NEW DELHI, Sept. 8 (Xinhua) -- Rich nations are taking away a lion's share of the COVID-19 vaccines even as the poorer and third-world nations are yearning for them, said a Bloomberg report carried by an Indian English daily Business Standard on Tuesday.
The poorest nations are still waiting for anything beyond a trickle of the life-saving doses, "because many lack the financial clout to secure contracts for COVID-19 vaccines on their own, they depend for supplies largely on COVAX, an initiative backed by groups including the World Health Organization that was designed to provide fair access to the shots for every country. And COVAX has fallen short of its goals," said the report.
Citing United Nations figures, it said that while 57 percent of people in high-income countries had received at least one dose of vaccine by Aug. 30, the figure in low-income countries was just 2 percent.
Health advocates worry that the imbalance will be aggravated by plans in wealthy countries to provide booster shots to fully inoculated people to combat the super-contagious delta variant of the COVID-19 pandemic.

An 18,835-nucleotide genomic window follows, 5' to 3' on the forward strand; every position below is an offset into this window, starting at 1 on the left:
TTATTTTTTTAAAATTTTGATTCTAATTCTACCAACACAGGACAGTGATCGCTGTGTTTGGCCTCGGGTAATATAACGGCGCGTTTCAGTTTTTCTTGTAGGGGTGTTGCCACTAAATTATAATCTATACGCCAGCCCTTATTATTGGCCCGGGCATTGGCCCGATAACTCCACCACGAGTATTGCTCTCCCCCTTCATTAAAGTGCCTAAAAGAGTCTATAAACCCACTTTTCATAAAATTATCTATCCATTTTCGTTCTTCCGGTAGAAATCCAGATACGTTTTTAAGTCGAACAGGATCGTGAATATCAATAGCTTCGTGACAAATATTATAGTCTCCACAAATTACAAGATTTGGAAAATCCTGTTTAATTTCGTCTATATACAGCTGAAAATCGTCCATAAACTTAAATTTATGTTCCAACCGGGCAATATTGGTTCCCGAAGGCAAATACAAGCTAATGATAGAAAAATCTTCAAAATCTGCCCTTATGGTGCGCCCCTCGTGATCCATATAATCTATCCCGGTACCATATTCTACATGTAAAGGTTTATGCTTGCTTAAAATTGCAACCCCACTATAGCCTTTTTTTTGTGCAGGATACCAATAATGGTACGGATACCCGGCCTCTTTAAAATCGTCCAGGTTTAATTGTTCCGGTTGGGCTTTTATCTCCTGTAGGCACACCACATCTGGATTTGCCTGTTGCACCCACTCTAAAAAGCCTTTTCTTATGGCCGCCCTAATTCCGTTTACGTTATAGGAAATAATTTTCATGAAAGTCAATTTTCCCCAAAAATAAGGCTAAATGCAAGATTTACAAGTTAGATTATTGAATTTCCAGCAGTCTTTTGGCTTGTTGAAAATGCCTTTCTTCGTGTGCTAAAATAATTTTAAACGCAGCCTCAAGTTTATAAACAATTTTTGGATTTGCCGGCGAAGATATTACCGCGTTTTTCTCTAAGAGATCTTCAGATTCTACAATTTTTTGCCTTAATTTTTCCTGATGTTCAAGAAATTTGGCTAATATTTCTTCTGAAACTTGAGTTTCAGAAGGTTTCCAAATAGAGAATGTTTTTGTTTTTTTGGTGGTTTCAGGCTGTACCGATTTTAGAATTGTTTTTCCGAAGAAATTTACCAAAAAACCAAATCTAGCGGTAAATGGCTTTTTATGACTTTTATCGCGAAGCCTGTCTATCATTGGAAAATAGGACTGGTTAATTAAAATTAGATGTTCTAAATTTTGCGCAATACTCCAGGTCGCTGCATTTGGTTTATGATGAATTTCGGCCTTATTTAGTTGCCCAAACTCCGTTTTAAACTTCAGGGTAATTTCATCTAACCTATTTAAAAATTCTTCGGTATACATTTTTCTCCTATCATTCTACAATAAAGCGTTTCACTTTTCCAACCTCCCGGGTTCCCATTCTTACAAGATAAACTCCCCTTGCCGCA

The uneven distribution has prompted proposals to expand production of COVID-19 vaccine shots, reallocate rich countries' excess doses, and ensure vaccines are deployed more equitably in future pandemics, said the report.
"As inoculations were being developed, a number of affluent countries signed advance contracts with a variety of companies, securing the lion's share of initial doses. The U.S., as part of its multibillion-dollar programme hastening the development of vaccines, also used wartime powers to require manufacturers to fill massive U.S. government orders first," the report added. Enditem